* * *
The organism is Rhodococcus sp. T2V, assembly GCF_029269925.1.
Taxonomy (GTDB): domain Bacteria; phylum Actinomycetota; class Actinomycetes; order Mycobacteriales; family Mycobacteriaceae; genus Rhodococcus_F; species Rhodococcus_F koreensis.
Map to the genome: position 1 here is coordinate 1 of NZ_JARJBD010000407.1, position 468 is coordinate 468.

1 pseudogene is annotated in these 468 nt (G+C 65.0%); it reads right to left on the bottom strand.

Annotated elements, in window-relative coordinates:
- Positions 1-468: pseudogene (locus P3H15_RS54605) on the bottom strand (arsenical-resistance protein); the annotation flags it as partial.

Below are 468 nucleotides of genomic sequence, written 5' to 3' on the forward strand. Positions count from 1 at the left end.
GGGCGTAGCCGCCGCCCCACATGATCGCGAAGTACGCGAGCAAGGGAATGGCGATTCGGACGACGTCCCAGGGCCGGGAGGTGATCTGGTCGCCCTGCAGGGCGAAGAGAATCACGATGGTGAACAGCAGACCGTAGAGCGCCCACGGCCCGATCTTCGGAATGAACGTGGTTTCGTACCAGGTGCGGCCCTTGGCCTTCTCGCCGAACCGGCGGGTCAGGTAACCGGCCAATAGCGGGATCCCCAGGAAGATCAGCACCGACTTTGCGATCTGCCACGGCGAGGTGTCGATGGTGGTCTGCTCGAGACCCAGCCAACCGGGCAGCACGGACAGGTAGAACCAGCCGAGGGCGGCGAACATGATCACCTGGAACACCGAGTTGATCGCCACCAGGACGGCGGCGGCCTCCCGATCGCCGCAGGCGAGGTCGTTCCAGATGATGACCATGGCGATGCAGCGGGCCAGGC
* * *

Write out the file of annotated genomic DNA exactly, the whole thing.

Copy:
The organism is Rhodococcus sp. T2V, assembly GCF_029269925.1.
Taxonomy (GTDB): domain Bacteria; phylum Actinomycetota; class Actinomycetes; order Mycobacteriales; family Mycobacteriaceae; genus Rhodococcus_F; species Rhodococcus_F koreensis.
Map to the genome: position 1 here is coordinate 1 of NZ_JARJBD010000407.1, position 468 is coordinate 468.

1 pseudogene is annotated in these 468 nt (G+C 65.0%); it reads right to left on the bottom strand.

Annotated elements, in window-relative coordinates:
- Positions 1-468: pseudogene (locus P3H15_RS54605) on the bottom strand (arsenical-resistance protein); the annotation flags it as partial.

Below are 468 nucleotides of genomic sequence, written 5' to 3' on the forward strand. Positions count from 1 at the left end.
GGGCGTAGCCGCCGCCCCACATGATCGCGAAGTACGCGAGCAAGGGAATGGCGATTCGGACGACGTCCCAGGGCCGGGAGGTGATCTGGTCGCCCTGCAGGGCGAAGAGAATCACGATGGTGAACAGCAGACCGTAGAGCGCCCACGGCCCGATCTTCGGAATGAACGTGGTTTCGTACCAGGTGCGGCCCTTGGCCTTCTCGCCGAACCGGCGGGTCAGGTAACCGGCCAATAGCGGGATCCCCAGGAAGATCAGCACCGACTTTGCGATCTGCCACGGCGAGGTGTCGATGGTGGTCTGCTCGAGACCCAGCCAACCGGGCAGCACGGACAGGTAGAACCAGCCGAGGGCGGCGAACATGATCACCTGGAACACCGAGTTGATCGCCACCAGGACGGCGGCGGCCTCCCGATCGCCGCAGGCGAGGTCGTTCCAGATGATGACCATGGCGATGCAGCGGGCCAGGC